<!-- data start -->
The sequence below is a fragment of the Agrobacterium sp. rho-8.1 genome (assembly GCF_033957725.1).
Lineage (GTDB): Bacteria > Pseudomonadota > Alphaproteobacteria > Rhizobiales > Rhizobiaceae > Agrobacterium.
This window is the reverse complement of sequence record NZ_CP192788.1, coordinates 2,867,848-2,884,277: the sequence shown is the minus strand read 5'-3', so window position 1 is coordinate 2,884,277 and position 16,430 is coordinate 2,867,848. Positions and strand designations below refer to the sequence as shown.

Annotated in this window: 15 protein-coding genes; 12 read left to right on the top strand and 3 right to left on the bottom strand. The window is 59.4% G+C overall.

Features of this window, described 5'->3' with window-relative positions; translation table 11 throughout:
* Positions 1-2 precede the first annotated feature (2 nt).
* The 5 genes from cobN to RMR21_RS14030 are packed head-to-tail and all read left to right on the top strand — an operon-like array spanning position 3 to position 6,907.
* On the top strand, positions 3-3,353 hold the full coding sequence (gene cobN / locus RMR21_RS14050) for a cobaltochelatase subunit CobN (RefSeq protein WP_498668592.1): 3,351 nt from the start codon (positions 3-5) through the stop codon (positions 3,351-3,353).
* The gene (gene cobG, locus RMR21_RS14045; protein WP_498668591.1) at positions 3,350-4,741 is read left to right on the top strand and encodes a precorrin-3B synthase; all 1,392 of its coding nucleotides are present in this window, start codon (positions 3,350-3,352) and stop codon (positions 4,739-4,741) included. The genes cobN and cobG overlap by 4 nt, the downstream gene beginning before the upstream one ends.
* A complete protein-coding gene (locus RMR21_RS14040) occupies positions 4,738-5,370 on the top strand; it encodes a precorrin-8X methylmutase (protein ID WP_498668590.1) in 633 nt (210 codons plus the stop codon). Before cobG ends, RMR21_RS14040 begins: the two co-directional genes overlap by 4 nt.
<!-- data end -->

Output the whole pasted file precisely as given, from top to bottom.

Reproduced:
The sequence below is a fragment of the Agrobacterium sp. rho-8.1 genome (assembly GCF_033957725.1).
Lineage (GTDB): Bacteria > Pseudomonadota > Alphaproteobacteria > Rhizobiales > Rhizobiaceae > Agrobacterium.
This window is the reverse complement of sequence record NZ_CP192788.1, coordinates 2,867,848-2,884,277: the sequence shown is the minus strand read 5'-3', so window position 1 is coordinate 2,884,277 and position 16,430 is coordinate 2,867,848. Positions and strand designations below refer to the sequence as shown.

Annotated in this window: 15 protein-coding genes; 12 read left to right on the top strand and 3 right to left on the bottom strand. The window is 59.4% G+C overall.

Features of this window, described 5'->3' with window-relative positions; translation table 11 throughout:
* Positions 1-2 precede the first annotated feature (2 nt).
* The 5 genes from cobN to RMR21_RS14030 are packed head-to-tail and all read left to right on the top strand — an operon-like array spanning position 3 to position 6,907.
* On the top strand, positions 3-3,353 hold the full coding sequence (gene cobN / locus RMR21_RS14050) for a cobaltochelatase subunit CobN (RefSeq protein WP_498668592.1): 3,351 nt from the start codon (positions 3-5) through the stop codon (positions 3,351-3,353).
* The gene (gene cobG, locus RMR21_RS14045; protein WP_498668591.1) at positions 3,350-4,741 is read left to right on the top strand and encodes a precorrin-3B synthase; all 1,392 of its coding nucleotides are present in this window, start codon (positions 3,350-3,352) and stop codon (positions 4,739-4,741) included. The genes cobN and cobG overlap by 4 nt, the downstream gene beginning before the upstream one ends.
* A complete protein-coding gene (locus RMR21_RS14040) occupies positions 4,738-5,370 on the top strand; it encodes a precorrin-8X methylmutase (protein ID WP_498668590.1) in 633 nt (210 codons plus the stop codon). Before cobG ends, RMR21_RS14040 begins: the two co-directional genes overlap by 4 nt.